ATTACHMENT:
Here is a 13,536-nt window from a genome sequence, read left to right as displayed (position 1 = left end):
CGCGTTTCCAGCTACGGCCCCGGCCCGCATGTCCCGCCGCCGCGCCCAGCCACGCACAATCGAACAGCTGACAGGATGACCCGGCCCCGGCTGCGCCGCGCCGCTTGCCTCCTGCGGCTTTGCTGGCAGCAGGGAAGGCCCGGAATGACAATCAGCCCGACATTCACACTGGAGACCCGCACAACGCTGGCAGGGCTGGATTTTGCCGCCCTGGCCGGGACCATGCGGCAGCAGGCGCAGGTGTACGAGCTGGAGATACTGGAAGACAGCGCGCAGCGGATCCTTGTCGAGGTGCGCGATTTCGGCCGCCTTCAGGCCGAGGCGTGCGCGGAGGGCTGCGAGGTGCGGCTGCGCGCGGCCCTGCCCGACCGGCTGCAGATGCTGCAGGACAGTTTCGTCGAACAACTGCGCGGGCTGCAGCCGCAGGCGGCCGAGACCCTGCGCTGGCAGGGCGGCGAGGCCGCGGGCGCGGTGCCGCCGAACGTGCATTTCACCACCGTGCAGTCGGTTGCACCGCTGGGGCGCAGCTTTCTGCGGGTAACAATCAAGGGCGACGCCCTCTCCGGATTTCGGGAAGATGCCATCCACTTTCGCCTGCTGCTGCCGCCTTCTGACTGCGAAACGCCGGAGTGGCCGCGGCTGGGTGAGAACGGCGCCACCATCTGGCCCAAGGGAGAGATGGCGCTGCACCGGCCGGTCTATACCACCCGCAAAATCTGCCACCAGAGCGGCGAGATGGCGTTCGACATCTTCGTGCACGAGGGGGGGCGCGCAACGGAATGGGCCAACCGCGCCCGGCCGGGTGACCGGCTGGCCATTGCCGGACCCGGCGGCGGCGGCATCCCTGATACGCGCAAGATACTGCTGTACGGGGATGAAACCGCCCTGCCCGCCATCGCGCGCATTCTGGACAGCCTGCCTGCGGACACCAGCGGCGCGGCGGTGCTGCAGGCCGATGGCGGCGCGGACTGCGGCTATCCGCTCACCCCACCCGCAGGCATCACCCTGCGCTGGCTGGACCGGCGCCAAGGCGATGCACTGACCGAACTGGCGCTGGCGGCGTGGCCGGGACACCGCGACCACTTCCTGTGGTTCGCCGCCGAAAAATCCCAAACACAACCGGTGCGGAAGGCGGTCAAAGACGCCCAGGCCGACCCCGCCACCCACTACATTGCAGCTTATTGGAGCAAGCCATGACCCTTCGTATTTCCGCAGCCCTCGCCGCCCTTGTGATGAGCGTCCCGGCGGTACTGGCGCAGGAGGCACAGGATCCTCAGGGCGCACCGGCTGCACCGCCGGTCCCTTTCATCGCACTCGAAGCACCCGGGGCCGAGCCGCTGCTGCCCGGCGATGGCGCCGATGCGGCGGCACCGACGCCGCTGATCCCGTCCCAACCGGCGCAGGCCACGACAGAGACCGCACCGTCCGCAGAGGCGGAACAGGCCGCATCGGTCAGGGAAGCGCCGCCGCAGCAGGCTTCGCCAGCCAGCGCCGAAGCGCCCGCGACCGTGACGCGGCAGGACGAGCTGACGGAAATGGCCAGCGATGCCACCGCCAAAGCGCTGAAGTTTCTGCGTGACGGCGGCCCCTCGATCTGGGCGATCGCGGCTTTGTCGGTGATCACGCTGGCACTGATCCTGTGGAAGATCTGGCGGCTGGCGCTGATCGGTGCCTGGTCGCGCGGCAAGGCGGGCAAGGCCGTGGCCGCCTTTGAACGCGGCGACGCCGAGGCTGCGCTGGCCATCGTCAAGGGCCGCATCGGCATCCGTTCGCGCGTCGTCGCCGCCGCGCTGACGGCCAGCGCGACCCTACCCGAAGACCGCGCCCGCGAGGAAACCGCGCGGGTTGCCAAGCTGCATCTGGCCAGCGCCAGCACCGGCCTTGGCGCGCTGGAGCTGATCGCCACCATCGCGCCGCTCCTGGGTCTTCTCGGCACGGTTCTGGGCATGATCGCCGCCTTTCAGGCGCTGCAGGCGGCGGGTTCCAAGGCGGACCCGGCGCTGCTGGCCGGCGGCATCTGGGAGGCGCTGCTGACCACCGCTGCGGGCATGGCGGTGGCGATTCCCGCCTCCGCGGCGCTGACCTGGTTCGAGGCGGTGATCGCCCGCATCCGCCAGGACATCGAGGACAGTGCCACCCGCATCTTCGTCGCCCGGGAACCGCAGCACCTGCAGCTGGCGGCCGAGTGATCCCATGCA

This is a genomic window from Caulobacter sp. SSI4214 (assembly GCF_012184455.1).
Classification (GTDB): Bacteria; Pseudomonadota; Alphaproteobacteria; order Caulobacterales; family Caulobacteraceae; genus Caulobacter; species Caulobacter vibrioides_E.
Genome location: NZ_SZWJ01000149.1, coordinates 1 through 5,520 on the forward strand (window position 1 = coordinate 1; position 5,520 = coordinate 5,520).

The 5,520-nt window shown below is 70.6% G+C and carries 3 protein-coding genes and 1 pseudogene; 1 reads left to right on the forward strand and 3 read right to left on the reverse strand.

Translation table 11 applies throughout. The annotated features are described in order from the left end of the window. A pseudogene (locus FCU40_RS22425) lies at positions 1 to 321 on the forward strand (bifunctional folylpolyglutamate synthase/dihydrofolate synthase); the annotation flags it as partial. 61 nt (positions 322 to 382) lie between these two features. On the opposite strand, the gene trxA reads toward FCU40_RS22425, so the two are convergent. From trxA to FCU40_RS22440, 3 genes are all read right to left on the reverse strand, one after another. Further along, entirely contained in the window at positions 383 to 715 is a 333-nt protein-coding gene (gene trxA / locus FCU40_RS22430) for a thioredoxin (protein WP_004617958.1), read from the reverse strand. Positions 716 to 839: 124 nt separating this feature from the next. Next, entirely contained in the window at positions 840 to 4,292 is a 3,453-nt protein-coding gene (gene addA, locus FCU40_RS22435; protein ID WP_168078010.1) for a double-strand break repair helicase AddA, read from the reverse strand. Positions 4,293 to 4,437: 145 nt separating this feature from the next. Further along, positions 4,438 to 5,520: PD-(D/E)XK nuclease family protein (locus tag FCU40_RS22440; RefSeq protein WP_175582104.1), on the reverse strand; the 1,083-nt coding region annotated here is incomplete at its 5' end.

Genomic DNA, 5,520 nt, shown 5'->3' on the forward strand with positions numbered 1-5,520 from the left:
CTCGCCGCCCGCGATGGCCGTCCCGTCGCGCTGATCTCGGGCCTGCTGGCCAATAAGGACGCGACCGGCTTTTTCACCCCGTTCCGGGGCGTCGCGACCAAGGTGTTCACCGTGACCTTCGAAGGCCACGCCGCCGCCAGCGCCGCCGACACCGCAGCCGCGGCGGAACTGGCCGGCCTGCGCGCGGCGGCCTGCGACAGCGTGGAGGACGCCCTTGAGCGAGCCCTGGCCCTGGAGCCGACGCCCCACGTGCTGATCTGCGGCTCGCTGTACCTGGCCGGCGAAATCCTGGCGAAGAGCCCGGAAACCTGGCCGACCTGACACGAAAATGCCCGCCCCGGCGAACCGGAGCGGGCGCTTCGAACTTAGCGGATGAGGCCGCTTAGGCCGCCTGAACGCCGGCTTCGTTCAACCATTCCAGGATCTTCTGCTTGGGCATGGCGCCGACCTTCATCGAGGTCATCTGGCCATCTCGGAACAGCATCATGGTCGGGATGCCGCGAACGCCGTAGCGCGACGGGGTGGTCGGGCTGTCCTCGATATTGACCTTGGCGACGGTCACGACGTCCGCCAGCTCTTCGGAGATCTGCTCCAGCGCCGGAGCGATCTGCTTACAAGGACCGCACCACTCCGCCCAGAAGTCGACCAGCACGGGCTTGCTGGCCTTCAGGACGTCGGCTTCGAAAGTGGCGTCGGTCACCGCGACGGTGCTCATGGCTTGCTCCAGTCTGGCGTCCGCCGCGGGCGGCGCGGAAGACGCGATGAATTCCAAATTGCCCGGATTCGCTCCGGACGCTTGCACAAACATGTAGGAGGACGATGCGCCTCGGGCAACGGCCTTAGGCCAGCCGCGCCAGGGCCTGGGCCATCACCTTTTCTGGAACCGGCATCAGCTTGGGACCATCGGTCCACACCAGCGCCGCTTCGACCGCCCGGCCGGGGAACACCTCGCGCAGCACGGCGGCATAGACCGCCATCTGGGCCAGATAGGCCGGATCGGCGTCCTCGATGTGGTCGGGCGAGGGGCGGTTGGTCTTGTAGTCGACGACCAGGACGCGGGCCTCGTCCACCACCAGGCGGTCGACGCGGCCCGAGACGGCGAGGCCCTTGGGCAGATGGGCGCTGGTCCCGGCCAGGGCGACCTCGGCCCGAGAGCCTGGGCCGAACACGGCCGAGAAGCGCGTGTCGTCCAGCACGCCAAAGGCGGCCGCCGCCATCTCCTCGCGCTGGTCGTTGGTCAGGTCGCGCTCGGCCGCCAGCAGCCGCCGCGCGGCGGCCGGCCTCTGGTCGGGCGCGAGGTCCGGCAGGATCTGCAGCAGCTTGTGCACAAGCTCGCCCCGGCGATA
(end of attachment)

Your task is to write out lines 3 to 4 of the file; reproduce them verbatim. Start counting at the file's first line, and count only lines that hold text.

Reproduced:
This is a genomic window from Caulobacter sp. SSI4214 (assembly GCF_012184455.1).
Classification (GTDB): Bacteria; Pseudomonadota; Alphaproteobacteria; order Caulobacterales; family Caulobacteraceae; genus Caulobacter; species Caulobacter vibrioides_E.